Among all of the interruptive advertising channels, from TV and radio to the myriad opportunities across the web, there are several important reasons Facebook ads are so effective:

Data, Data and More Data

Despite recent issues causing them to tighten up their targeting options, Facebook still knows a ton about their users across countless demographic, interest and behavioral dimensions and uses this info to enhance your ability to target the right people at the right time.

Consistent, Native Placements

When you sign up to advertise in Facebook’s newsfeed, you are appearing in one of the most highly optimized advertising environments in the known universe. Your ads integrate seamlessly into the content around it and you don’t have to worry about always showing up on different websites where the context of the ad and intent of the users shift constantly.

Machine Learning Capabilities

Most of the major tech companies have big investments in AI, but I would argue that Facebook’s investments have had the biggest impact directly in its ad products. Google Assistant has 100% changed my life, but when it comes to advertising, I’ll take Facebook Ads over Google Display Network any day of the week.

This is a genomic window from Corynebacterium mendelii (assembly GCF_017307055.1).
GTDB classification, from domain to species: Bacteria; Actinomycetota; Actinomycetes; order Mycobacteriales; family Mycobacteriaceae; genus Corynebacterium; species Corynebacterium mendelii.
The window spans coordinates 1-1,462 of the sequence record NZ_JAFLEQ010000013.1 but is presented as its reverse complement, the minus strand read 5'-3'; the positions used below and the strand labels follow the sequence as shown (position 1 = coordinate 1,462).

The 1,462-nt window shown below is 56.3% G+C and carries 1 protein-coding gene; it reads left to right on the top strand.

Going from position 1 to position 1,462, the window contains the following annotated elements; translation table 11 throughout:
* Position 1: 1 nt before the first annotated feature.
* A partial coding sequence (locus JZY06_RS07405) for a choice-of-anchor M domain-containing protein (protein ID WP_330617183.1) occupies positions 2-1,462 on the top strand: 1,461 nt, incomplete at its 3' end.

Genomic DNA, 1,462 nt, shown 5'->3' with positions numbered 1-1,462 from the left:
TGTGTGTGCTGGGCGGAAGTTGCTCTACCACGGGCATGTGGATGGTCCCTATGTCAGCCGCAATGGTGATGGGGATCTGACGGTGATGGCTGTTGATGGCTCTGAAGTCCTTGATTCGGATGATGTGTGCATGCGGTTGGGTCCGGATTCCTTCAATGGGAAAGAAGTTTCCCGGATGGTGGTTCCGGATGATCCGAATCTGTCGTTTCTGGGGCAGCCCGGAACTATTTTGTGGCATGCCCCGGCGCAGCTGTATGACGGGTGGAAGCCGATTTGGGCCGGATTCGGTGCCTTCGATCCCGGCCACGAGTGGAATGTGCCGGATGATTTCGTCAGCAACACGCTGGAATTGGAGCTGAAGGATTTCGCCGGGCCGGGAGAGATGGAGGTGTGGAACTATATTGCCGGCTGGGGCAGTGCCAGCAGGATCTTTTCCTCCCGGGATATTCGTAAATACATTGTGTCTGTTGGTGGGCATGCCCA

If you can identify a down funnel KPI to place Facebook’s pixel on, and there is enough data flowing through, Facebook’s machine will learn how to get users there.

Setting Yourself Up For Success

Turning any interruptive advertising channel directly into revenue is always challenging, but Facebook has one of the best chances, given the capabilities outlined above. Still, to maximize your probability of success, there are a few things to keep in mind:

Have the Right Campaign Manager

Companies often turn the responsibility of Facebook advertising over to their “social media person,“ but running the organic posting doesn’t necessarily prepare you for the complexity of the ad products. There are virtually limitless permutations of ads you can test across Facebook’s placements, ad formats, optimization/bidding strategies, device types, data sources, interests, image/text/video variations, etc, etc, etc. As such, it’s critical that the person running your ads knows what they are doing or you may get a false negative on the channel’s effectiveness.